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As OPEC+’s next step is uncertain, oil is rising despite a weaker currency.

Oil prices increased on Friday due to a weaker US currency, which made dollar-indexed crude oil more affordable for investors. However, conflicting statements from top OPEC+ ministers also increased market uncertainty ahead of the upcoming summit of the organization.

At 09:56 a.m. local time (06:56 GMT), the price of international benchmark Brent crude was USD76.40 per barrel, up 0.18 percent over the previous trading session’s closing price of USD76.26 per barrel.

West Texas Intermediate (WTI), the American benchmark, was trading at the same time at USD72.08 a barrel, up 0.35 percent from the session’s closing of USD71.83.

The rise in dollar-indexed oil prices on the final day of the week was mostly caused by the dollar’s dropping value.

The American dollar’s value against a basket of currencies, including the British pound, Canadian dollar, Swedish krona, and Swiss franc, is measured by the US dollar index, which fell 0.16 percent to 104.01 in the early hours of Friday.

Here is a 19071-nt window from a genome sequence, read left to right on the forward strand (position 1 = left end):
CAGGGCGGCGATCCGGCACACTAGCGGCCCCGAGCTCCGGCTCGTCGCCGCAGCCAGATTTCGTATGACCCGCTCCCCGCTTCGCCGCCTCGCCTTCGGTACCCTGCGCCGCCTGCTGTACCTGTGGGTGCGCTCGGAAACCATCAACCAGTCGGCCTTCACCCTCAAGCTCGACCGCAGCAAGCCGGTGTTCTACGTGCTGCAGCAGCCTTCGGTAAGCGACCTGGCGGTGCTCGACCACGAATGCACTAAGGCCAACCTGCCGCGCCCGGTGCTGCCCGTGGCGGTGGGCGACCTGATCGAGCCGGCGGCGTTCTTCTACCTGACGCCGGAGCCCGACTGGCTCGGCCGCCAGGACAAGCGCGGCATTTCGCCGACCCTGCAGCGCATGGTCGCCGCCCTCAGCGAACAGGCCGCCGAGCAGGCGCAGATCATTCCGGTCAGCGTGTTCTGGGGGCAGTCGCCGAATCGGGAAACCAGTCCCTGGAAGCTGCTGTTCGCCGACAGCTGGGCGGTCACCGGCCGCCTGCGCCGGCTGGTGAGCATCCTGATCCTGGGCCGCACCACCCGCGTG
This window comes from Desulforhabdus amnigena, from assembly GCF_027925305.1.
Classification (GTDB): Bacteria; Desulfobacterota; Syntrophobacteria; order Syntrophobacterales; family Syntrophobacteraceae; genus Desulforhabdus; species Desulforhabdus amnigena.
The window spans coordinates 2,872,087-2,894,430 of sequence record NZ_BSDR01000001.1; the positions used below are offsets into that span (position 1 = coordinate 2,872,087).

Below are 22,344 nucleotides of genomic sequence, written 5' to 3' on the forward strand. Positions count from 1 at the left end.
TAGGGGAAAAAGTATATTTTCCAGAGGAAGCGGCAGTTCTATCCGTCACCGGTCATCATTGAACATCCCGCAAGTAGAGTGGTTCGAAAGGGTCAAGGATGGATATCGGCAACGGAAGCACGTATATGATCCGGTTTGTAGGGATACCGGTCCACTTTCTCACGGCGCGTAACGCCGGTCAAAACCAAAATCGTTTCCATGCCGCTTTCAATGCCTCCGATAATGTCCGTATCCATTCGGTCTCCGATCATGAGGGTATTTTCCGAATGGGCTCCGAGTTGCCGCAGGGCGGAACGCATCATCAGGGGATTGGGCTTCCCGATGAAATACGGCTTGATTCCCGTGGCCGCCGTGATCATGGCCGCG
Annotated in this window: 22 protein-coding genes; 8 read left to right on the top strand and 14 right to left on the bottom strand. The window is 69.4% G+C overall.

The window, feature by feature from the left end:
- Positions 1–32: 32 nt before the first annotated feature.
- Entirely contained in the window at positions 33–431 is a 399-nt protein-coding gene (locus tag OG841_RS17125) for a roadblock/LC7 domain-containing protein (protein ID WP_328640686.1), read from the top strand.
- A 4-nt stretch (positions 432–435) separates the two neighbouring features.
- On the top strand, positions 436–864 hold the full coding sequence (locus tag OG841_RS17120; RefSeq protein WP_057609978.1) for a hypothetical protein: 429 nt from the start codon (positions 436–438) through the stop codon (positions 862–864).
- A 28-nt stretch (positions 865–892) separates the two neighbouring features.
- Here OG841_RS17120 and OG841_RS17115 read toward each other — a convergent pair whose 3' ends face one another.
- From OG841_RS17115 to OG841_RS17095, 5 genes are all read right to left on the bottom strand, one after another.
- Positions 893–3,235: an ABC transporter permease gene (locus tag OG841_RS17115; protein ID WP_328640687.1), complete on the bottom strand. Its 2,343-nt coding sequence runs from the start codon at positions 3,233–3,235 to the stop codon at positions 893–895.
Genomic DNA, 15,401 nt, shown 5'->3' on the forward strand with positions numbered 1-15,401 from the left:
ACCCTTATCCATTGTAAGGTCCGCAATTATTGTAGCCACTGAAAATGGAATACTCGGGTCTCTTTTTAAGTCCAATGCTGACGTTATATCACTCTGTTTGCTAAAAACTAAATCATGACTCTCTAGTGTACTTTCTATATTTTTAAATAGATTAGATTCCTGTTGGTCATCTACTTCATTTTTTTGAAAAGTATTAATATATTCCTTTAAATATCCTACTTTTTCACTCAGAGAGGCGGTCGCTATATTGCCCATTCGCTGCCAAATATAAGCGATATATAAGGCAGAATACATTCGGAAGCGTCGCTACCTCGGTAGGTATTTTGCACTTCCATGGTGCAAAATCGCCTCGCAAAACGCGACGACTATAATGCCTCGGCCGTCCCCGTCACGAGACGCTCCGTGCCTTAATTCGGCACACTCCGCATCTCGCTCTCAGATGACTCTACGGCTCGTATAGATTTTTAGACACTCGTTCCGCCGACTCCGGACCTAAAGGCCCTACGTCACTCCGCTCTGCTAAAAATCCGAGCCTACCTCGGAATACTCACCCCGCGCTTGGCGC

Risks still exist, though, as the credit rating agency Fitch on Wednesday put the US’s triple-A rating on alert for a potential downgrade as negotiations on the nation’s debt ceiling continue.

Fitch expressed confidence in a prospective agreement but pointed out that there was now a greater chance that the government would break some of its promises.

Kevin McCarthy, the speaker of the House, claimed that disagreements over future spending plans were still preventing progress in negotiations with the White House to raise the US debt ceiling.

The American Petroleum Institute had predicted a loss of 6.7 million barrels in the nation’s commercial crude oil stockpiles, but actual results showed a significant decline of over 12.5 million barrels to 455.2 million barrels.

The OPEC+ group conference is presently being followed closely by the markets, and investor worry has grown as a result of contradictory remarks made by two of the group’s major producers, Saudi Arabia and Russia.

OPEC+ countries are expected to vote to cut output once more starting next week, according to investors, after Saudi Energy Minister Abdulaziz bin Salman urged oil markets to “watch out.” Alexander Novak, deputy prime minister of Russia, said on Thursday that the group’s current production strategy will continue when he said that energy prices were getting close to “economically justified” levels.

By the end of the year, according to Novak, Brent crude oil prices may just barely surpass USD80 per barrel due to rising demand in the summer and OPEC+ output cuts.

However, he emphasized that maintaining a balance is what was needed to protect both producers’ and consumers’ interests, not raising prices.

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